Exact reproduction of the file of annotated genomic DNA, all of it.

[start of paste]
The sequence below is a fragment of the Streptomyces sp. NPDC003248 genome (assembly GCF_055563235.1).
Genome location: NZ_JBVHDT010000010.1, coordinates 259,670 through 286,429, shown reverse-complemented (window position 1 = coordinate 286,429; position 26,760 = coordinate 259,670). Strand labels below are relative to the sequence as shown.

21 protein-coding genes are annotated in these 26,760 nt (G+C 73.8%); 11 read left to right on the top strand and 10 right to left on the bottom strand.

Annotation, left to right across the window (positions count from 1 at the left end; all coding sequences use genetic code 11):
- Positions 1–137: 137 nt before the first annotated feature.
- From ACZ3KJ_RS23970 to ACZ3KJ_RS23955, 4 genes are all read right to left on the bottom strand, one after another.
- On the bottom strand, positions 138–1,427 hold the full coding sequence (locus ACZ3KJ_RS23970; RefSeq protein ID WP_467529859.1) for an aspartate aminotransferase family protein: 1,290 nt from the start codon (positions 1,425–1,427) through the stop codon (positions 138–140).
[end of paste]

The sequence below is a fragment of the Streptomyces sp. NPDC003248 genome (assembly GCF_055563235.1).
Genome location: NZ_JBVHDT010000010.1, coordinates 259,670 through 286,429, shown reverse-complemented (window position 1 = coordinate 286,429; position 26,760 = coordinate 259,670). Strand labels below are relative to the sequence as shown.

21 protein-coding genes are annotated in these 26,760 nt (G+C 73.8%); 11 read left to right on the top strand and 10 right to left on the bottom strand.

Annotation, left to right across the window (positions count from 1 at the left end; all coding sequences use genetic code 11):
- Positions 1–137: 137 nt before the first annotated feature.
- From ACZ3KJ_RS23970 to ACZ3KJ_RS23955, 4 genes are all read right to left on the bottom strand, one after another.
- On the bottom strand, positions 138–1,427 hold the full coding sequence (locus ACZ3KJ_RS23970; RefSeq protein ID WP_467529859.1) for an aspartate aminotransferase family protein: 1,290 nt from the start codon (positions 1,425–1,427) through the stop codon (positions 138–140).